# Bochner space

In mathematics, Bochner spaces are a generalization of the concept of Lp spaces to functions whose values lie in a Banach space which is not necessarily the space R or C of real or complex numbers.

The space Lp(X) consists of (equivalence classes of) all Bochner measurable functions f with values in the Banach space X whose norm ||f||X lies in the standard Lp space. Thus, if X is the set of complex numbers, it is the standard Lebesgue Lp space.

Almost all standard results on Lp spaces do hold on Bochner spaces too; in particular, the Bochner spaces Lp(X) are Banach spaces for ${\displaystyle 1\leq p\leq \infty }$.

## Background

Bochner spaces are named for the Polish-American mathematician Salomon Bochner.

## Applications

Bochner spaces are often used in the functional analysis approach to the study of partial differential equations that depend on time, e.g. the heat equation: if the temperature ${\displaystyle g(t,x)}$ is a scalar function of time and space, one can write ${\displaystyle (f(t))(x):=g(t,x)}$ to make f a family f(t) (parametrized by time) of functions of space, possibly in some Bochner space.

## Definition

Given a measure space (T, Σ, μ), a Banach space (X, || · ||X) and 1 ≤ p ≤ +∞, the Bochner space Lp(TX) is defined to be the Kolmogorov quotient (by equality almost everywhere) of the space of all Bochner measurable functions u : T → X such that the corresponding norm is finite:

${\displaystyle \|u\|_{L^{p}(T;X)}:=\left(\int _{T}\|u(t)\|_{X}^{p}\,\mathrm {d} \mu (t)\right)^{1/p}<+\infty {\mbox{ for }}1\leq p<\infty ,}$
${\displaystyle \|u\|_{L^{\infty }(T;X)}:=\mathrm {ess\,sup} _{t\in T}\|u(t)\|_{X}<+\infty .}$

In other words, as is usual in the study of Lp spaces, Lp(TX) is a space of equivalence classes of functions, where two functions are defined to be equivalent if they are equal everywhere except upon a μ-measure zero subset of T. As is also usual in the study of such spaces, it is usual to abuse notation and speak of a "function" in Lp(TX) rather than an equivalence class (which would be more technically correct).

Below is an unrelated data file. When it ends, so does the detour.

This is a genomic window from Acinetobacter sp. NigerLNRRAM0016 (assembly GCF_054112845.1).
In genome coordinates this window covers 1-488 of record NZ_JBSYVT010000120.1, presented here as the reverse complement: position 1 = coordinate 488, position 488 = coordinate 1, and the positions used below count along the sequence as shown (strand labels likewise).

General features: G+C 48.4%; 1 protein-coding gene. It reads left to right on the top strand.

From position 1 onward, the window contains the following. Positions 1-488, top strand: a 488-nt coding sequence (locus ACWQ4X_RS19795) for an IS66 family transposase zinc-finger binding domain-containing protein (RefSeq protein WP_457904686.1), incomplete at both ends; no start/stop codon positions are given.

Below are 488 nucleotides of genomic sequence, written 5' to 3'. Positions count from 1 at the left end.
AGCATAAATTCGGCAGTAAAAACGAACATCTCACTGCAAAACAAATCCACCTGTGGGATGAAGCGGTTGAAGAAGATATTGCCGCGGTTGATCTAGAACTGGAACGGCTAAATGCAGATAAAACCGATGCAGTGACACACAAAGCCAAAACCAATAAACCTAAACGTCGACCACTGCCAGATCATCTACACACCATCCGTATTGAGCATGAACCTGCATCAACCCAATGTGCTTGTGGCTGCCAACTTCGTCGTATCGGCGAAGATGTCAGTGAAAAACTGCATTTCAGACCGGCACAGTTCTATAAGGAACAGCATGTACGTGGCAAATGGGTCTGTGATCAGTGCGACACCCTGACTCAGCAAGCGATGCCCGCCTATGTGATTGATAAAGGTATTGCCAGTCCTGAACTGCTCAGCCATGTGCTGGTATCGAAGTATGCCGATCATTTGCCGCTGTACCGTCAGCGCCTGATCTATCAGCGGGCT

## Application to PDE theory

Very often, the space T is an interval of time over which we wish to solve some partial differential equation, and μ will be one-dimensional Lebesgue measure. The idea is to regard a function of time and space as a collection of functions of space, this collection being parametrized by time. For example, in the solution of the heat equation on a region Ω in Rn and an interval of time [0, T], one seeks solutions

${\displaystyle u\in L^{2}\left([0,T];H_{0}^{1}(\Omega )\right)}$

with time derivative

${\displaystyle {\frac {\partial u}{\partial t}}\in L^{2}\left([0,T];H^{-1}(\Omega )\right).}$

Here ${\displaystyle H_{0}^{1}(\Omega )}$ denotes the Sobolev Hilbert space of once-weakly differentiable functions with first weak derivative in L²(Ω) that vanish at the boundary of Ω (in the sense of trace, or, equivalently, are limits of smooth functions with compact support in Ω); ${\displaystyle H^{-1}(\Omega )}$ denotes the dual space of ${\displaystyle H_{0}^{1}(\Omega )}$.

(The "partial derivative" with respect to time t above is actually a total derivative, since the use of Bochner spaces removes the space-dependence.)